How does gender affect the lives of young women in Scotland?

Ceris Aston, Information and Publications Officer, YWCA - the Young Women's Movement

In this guest blog, Ceris Aston from YWCA Scotland - The Young Women's Movement tells us more about their recent work including the publication of their Status of Young Women in Scotland report.

It’s been a busy year so far for YWCA Scotland – The Young Women’s Movement. Our three centres are buzzing with activity, we’ve welcomed our first affiliates, initiated a blogging network for young women in Scotland and successfully launched our first two Continuing Professional Development (CPD) programmes.

We’ve also been travelling around Scotland – from Edinburgh to Livingston to Dingwall – for a series of #YWCAlive roadshows, sharing our Status of Young Women in Scotland report (SYWS) and consulting with individuals and organisations on ways to lead change. In our roadshows, we’ve been exploring people’s #GenderLightbulb moments – moments when they realised that their gender was affecting their life – and connecting these with SYWS.

Status of Young Women is the first report of its kind: original research into how gender affects the lives of young women in Scotland, in our own voices, gathered through a series of face-to-face interviews with over 60 participants. Most participants believed that there is ‘some way to go’ until gender equality is fully achieved in Scotland.

"It’s about valuing women to the same degree; not just saying we have to be the same as men."

Young women talked about ways in which gender had affected their lives since their school days – from the assumption that they would prefer and excel at certain courses, to street harassment on the way home from school, to the teacher’s ruling that "I was ‘too good’ at throwing to be with the girls but [was] discouraged from playing with the boys as I’d 'get hurt'."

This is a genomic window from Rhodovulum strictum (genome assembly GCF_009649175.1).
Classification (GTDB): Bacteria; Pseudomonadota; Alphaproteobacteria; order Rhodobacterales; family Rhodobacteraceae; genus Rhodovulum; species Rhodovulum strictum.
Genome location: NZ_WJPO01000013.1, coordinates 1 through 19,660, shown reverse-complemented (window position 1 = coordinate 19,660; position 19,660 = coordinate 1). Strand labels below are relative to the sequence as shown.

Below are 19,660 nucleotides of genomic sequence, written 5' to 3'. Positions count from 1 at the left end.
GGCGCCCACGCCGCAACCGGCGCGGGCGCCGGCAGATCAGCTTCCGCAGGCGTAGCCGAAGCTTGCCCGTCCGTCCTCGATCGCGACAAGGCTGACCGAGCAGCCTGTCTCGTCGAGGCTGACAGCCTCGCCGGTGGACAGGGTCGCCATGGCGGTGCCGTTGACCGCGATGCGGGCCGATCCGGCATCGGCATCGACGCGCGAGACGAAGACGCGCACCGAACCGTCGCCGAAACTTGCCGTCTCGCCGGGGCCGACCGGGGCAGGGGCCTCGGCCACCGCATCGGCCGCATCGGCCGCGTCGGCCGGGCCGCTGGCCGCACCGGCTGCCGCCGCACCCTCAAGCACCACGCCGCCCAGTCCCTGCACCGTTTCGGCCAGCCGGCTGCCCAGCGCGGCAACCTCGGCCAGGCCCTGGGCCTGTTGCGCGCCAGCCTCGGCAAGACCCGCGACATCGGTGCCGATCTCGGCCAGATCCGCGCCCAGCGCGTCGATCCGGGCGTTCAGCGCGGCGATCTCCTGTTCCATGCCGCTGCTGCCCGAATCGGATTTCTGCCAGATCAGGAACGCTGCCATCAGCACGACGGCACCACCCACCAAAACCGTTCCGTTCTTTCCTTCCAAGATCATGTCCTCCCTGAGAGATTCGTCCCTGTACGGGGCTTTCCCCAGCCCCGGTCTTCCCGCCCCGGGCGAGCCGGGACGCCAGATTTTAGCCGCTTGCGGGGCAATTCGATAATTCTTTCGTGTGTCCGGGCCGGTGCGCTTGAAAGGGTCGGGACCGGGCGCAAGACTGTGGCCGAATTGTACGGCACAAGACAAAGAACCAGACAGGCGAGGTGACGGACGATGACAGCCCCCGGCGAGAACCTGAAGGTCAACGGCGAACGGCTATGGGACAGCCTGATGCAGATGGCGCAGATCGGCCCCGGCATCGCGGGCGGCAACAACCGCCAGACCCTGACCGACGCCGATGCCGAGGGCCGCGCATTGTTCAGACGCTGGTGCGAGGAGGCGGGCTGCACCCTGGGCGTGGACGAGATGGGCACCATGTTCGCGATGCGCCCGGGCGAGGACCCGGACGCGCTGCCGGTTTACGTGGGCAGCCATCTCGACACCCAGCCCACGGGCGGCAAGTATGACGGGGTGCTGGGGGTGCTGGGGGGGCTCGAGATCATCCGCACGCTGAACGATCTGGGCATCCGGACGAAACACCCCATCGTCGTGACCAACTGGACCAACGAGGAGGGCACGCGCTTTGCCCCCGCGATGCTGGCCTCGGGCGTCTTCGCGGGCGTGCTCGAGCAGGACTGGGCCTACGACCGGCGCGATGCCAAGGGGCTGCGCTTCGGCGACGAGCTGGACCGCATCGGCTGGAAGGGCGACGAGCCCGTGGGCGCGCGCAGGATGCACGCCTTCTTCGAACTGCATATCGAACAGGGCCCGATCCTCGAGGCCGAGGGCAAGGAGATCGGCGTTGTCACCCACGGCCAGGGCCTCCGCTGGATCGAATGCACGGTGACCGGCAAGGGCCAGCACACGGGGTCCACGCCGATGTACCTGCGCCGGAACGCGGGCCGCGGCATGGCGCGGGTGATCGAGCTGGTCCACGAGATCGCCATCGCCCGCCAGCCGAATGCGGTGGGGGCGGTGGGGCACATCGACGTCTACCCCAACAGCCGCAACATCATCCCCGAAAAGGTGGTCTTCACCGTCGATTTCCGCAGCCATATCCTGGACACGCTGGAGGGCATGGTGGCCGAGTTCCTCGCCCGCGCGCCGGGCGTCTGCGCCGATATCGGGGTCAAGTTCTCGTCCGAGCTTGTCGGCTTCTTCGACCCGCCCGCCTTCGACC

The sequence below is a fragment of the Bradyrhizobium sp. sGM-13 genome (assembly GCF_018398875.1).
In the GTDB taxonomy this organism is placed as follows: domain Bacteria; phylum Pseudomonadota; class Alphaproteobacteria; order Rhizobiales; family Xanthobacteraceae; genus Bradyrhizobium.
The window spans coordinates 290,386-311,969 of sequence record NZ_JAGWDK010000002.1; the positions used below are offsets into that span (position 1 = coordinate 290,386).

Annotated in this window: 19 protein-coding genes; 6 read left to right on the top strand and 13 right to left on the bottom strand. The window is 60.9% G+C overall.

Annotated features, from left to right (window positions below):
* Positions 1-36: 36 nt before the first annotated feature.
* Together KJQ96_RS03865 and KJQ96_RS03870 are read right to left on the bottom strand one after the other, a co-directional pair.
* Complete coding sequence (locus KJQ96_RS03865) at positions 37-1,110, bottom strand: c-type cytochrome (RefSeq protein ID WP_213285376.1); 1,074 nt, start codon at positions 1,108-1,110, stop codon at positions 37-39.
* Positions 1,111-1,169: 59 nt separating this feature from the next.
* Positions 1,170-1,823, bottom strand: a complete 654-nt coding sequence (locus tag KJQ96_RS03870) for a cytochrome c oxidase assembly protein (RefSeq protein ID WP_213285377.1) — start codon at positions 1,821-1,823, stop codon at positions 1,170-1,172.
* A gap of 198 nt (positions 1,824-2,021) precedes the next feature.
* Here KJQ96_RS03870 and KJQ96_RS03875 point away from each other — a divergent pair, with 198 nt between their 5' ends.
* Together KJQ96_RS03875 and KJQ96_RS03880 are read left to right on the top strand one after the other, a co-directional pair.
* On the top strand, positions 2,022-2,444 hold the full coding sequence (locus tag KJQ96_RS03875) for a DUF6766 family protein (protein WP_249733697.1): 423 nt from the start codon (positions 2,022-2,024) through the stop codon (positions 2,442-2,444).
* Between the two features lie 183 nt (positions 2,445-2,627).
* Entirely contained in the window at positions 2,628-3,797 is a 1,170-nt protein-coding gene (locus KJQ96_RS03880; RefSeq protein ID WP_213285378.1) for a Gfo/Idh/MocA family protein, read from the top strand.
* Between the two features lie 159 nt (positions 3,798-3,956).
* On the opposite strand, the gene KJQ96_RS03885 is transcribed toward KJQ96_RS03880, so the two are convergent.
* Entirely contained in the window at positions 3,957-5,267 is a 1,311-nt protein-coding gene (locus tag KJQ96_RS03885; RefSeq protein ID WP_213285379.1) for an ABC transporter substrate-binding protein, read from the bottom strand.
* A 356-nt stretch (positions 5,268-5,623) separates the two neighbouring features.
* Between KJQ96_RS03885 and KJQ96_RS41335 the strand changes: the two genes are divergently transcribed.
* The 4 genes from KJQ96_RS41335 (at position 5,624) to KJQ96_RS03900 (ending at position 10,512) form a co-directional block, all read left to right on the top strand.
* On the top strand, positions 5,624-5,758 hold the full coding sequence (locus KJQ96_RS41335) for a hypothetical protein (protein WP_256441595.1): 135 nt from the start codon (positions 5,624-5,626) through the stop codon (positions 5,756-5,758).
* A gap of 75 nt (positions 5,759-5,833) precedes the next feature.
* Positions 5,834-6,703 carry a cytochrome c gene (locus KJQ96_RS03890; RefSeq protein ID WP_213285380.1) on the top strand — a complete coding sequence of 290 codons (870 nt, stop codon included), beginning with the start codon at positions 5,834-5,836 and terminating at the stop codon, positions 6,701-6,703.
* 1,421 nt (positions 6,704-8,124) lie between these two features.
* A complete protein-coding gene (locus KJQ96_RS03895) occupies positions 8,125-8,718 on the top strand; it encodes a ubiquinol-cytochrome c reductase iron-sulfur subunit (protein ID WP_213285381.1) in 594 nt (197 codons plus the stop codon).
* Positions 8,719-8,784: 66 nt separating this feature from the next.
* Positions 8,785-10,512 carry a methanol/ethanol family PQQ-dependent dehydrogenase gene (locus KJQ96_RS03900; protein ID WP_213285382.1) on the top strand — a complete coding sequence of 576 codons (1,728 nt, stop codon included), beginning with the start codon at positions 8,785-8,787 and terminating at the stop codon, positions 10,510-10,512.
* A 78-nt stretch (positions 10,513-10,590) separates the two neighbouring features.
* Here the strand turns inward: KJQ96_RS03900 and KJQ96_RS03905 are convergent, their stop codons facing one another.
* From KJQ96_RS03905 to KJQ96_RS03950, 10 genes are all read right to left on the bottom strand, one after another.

In education and employment, young women spoke of the pressures and challenges which they, and others, had faced:

"In some of the male-dominated courses like engineering or farming it’s very obvious that women are not welcome. There are some courses with only one girl in a class of 20 or 30 students. We hear lots of stories of wolf whistles, sexual chat or being made to feel uncomfortable."

"I’m in my late twenties and I’m married. I only recently got this job and was conscious in job interviews that employers might just see me as a ticking time-bomb, a pregnancy waiting to happen."

It was evident also from many participants that gender still plays a large part in the role they are expected to adopt in the domestic sphere:

"It’s like the list of things that women have to do has got longer; study, work AND do all the domestic stuff."

The full report, structured around themes which came out of these discussions, explores the impact of gender on education, employment, politics, media and stereotypes, family and relationships, and safety.

Since its launch on the 2 October 2015, SYWS has reached hundreds of organisations and individuals, and received positive feedback from public and third sector organisations and politicians. First Minister Nicola Sturgeon says that "it shines a light on the issues still facing young women in Scotland and where we must do more to make sure they can maximise their potential".

We're looking forward to reaching more young women across Scotland, from rural and urban areas alike, and hope that individuals, organisations and politicians will listen to our voices and use SYWS as a tool for change.

Download the Status of Young Women in Scotland report

If you would like to find out more contact Ceris by emailing